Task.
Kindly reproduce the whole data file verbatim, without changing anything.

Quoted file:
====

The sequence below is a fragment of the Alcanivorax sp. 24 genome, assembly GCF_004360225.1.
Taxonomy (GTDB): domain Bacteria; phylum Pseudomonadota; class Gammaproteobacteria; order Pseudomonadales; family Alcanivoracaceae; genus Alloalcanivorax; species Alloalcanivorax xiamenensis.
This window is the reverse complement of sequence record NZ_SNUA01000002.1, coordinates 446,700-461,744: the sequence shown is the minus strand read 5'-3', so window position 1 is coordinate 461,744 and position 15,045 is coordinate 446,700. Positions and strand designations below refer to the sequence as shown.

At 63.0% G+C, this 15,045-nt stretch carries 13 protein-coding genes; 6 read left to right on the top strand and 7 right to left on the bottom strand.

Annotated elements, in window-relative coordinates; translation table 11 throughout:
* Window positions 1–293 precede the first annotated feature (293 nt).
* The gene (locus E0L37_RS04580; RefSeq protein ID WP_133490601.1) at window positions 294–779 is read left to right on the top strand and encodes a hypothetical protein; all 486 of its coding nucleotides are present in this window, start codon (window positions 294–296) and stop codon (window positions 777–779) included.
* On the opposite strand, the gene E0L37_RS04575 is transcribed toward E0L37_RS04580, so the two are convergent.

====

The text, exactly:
The sequence below is a fragment of the Alcanivorax sp. 24 genome, assembly GCF_004360225.1.
Taxonomy (GTDB): domain Bacteria; phylum Pseudomonadota; class Gammaproteobacteria; order Pseudomonadales; family Alcanivoracaceae; genus Alloalcanivorax; species Alloalcanivorax xiamenensis.
This window is the reverse complement of sequence record NZ_SNUA01000002.1, coordinates 446,700-461,744: the sequence shown is the minus strand read 5'-3', so window position 1 is coordinate 461,744 and position 15,045 is coordinate 446,700. Positions and strand designations below refer to the sequence as shown.

At 63.0% G+C, this 15,045-nt stretch carries 13 protein-coding genes; 6 read left to right on the top strand and 7 right to left on the bottom strand.

Annotated elements, in window-relative coordinates; translation table 11 throughout:
* Window positions 1–293 precede the first annotated feature (293 nt).
* The gene (locus E0L37_RS04580; RefSeq protein ID WP_133490601.1) at window positions 294–779 is read left to right on the top strand and encodes a hypothetical protein; all 486 of its coding nucleotides are present in this window, start codon (window positions 294–296) and stop codon (window positions 777–779) included.
* On the opposite strand, the gene E0L37_RS04575 is transcribed toward E0L37_RS04580, so the two are convergent.